And they went to a place called Gethsemane. And he said to his disciples, “Sit here while I pray.” And he took with him Peter and James and John, and began to be greatly distressed and troubled. And he said to them, “My soul is very sorrowful, even to death. Remain here and watch.” And going a little farther, he fell on the ground and prayed that, if it were possible, the hour might pass from him. And he said, “Abba, Father, all things are possible for you. Remove this cup from me. Yet not what I will, but what you will.” And he came and found them sleeping, and he said to Peter, “Simon, are you asleep? Could you not watch one hour? Watch and pray that you may not enter into temptation. The spirit indeed is willing, but the flesh is weak.” And again he went away and prayed, saying the same words. And again he came and found them sleeping, for their eyes were very heavy, and they did not know what to answer him. And he came the third time and said to them, “Are you still sleeping and taking your rest? It is enough; the hour has come. The Son of Man is betrayed into the hands of sinners. Rise, let us be going; see, my betrayer is at hand.”
“[God] said [to Abraham], “Take your son, your only son Isaac, whom you love, and go to the land of Moriah, and offer him there as a burnt offering on one of the mountains of which I shall tell you.” So Abraham rose early in the morning, saddled his donkey, and took two of his young men with him, and his son Isaac. And he cut the wood for the burnt offering and arose and went to the place of which God had told him” (Genesis 22:2-3).
It’s hard to imagine the complexity of emotions Abraham must have had as he made his way up Mount Moriah, the place where God had commanded him to sacrifice his beloved son. Isaac was his only child, the one he had waited decades for, the one whom God had promised and then miraculously provided. Isaac was a physical sign of God’s goodness and faithfulness to keep his covenant with Abraham. He represented all the dreams and aspirations of Abraham’s heart—Isaac was Abraham’s treasure. There was a lot at stake.
We don’t know exactly what Abraham was feeling, but we do know how he responded. Instead of arguing with God, he immediately began preparing for the sacrifice. His response was obedience: he “saddled his donkey,” “cut wood for the burnt offering,” and began making his way up the mountain.
This isn’t like the man in Jesus’ parable who found a treasure in a field and sold everything he had to buy the field. That man knew what he stood to gain. We don’t mind sacrifice if we know there is a good reason or reward. However, it seems Abraham had neither of these, just a mysterious faith that he and the boy would come back together from the altar (22:5).
When they came to the altar, Abraham carefully laid out the wood, then bound his son and placed him on the wood. And just as he was taking the knife to slaughter his son, God interceded:
“But the angel of the Lord called to him from heaven and said, “Abraham, Abraham!” And he said, “Here I am.” He said, “Do not lay your hand on the boy or do anything to him, for now I know that you fear God, seeing you have not withheld your son, your only son, from me.” And Abraham lifted up his eyes and looked, and behold, behind him was a ram, caught in a thicket by his horns. And Abraham went and took the ram and offered it up as a burnt offering instead of his son” (22:11-13).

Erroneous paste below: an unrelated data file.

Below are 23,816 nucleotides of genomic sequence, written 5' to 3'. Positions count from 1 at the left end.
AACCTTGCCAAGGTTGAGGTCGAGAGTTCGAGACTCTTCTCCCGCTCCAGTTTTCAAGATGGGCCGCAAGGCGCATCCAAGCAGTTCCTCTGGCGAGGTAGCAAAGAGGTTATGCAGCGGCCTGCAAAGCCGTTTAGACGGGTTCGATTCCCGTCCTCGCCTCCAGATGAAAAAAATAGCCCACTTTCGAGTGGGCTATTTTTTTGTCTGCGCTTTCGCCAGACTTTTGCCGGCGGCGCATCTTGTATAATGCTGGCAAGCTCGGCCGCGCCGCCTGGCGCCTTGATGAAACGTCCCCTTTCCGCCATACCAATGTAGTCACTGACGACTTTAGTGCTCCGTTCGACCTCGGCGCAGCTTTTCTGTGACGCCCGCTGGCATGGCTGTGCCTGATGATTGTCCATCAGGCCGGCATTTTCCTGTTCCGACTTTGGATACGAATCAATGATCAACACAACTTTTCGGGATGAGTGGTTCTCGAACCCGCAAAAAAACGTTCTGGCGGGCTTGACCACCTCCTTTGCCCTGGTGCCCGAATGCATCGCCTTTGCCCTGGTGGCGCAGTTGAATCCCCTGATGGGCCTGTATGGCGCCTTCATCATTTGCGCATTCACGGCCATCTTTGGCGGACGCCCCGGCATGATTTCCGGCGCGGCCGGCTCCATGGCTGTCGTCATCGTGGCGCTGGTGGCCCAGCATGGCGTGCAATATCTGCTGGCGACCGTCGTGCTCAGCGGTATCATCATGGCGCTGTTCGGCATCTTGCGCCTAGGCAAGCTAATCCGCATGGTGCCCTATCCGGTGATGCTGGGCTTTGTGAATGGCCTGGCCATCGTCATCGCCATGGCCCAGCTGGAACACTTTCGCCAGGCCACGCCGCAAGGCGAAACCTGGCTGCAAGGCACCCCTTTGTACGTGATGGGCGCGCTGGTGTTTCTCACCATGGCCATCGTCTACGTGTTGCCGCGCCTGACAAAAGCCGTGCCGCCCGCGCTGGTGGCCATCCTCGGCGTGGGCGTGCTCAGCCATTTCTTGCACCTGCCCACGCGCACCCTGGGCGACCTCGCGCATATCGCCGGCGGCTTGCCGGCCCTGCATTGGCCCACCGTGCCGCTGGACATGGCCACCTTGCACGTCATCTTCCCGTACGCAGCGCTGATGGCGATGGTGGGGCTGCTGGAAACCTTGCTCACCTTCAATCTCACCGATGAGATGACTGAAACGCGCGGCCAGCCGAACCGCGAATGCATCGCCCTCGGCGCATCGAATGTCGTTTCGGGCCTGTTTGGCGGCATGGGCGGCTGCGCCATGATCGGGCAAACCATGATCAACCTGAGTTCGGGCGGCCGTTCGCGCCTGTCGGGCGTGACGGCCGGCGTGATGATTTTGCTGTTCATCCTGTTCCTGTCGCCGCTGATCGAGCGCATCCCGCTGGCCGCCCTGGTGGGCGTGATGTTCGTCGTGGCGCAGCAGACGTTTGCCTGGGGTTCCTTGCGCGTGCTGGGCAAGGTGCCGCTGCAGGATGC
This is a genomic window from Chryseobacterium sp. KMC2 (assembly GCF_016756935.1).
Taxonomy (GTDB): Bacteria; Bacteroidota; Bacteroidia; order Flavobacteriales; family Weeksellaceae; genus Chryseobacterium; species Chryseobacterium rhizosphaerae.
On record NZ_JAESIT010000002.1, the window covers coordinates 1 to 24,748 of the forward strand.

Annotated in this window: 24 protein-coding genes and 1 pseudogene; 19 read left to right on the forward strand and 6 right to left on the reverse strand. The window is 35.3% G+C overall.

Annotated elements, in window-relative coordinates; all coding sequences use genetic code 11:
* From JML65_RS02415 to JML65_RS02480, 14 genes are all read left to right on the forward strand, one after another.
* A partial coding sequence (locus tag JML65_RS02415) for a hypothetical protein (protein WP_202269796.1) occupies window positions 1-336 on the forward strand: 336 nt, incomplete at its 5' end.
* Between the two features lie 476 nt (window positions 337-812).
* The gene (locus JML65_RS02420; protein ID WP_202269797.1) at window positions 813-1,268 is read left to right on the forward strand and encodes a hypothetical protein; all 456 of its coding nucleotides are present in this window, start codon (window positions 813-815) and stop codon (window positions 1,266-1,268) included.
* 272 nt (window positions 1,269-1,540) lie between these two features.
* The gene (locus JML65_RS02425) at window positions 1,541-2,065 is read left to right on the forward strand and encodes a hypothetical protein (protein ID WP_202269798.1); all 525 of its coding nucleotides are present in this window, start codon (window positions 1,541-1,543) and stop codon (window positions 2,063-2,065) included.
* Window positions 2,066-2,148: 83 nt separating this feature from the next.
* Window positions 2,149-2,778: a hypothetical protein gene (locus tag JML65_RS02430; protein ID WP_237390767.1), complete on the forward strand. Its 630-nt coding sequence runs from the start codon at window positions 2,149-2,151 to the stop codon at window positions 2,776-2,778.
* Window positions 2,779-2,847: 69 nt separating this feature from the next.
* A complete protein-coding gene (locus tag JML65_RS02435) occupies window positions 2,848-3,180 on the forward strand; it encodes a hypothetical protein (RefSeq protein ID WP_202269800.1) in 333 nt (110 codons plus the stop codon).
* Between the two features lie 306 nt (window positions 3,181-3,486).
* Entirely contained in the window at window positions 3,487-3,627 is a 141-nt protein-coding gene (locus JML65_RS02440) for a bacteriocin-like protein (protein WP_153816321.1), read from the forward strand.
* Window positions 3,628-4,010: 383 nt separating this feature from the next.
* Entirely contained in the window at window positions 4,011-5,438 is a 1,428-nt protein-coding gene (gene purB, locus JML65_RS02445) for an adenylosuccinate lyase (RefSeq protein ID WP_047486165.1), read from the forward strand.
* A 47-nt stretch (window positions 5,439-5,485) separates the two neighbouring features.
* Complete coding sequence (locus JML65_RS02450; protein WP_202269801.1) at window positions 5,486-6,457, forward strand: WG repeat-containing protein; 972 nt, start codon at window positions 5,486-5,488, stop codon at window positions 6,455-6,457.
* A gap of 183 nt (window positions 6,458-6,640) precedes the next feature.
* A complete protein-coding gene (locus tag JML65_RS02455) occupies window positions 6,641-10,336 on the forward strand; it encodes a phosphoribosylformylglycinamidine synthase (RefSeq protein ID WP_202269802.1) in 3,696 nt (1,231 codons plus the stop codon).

To believe God means to trust beyond reason and reward that he is good, and that what he demands he also provides. It is in this sense that Abraham believed God, and so was willing to obey God, even to the point of offering up his only son.
God honors our obedience and worship by providing what we really want and desperately need: a substitutionary sacrifice. Abraham did not withhold his only son from God; “[God] did not spare his own Son but gave him up for us all” (Rom 8:32). Isaac was the promised seed of Abraham through whom God would bless the nations; Jesus was the promised seed of Adam through whom God would bring redemption to all peoples throughout history. Isaac carried the wood on his back up to the altar to be sacrificed; Jesus carried his own cross on the road to Calvary where he would be crucified. Isaac was laid upon the altar in anticipation of his death through his father’s own hand; Jesus was slain upon the altar and cut-off from his Father. A substitutionary lamb was provided for Isaac, but Jesus was the substitutionary lamb provided for us all. Jesus is the greater and perfect sacrifice who empowers our obedience and worship.
What is your treasure, the thing you cherish and protect and want to control?
What would it look like for you to “give” that to God?
Can you trust his goodness and provision for you?
O God of Abraham, Isaac and Jacob, All that were ever saved were saved by thee, and will through eternity exclaim, ‘Not unto us, but unto thy name give glory for thy mercy and truth’s sake.’ Thou hast chosen to transact all thy concerns with us through a Mediator in whom all fullness dwells and who is exalted to be Prince and Saviour. To him we look, on him we depend, through him we are justified. May we derive relief from his sufferings without ceasing to abhor sin, or to long after holiness; feel the double efficacy of his blood, tranquillizing and cleansing our consciences; delight in his service as well as in his sacrifice.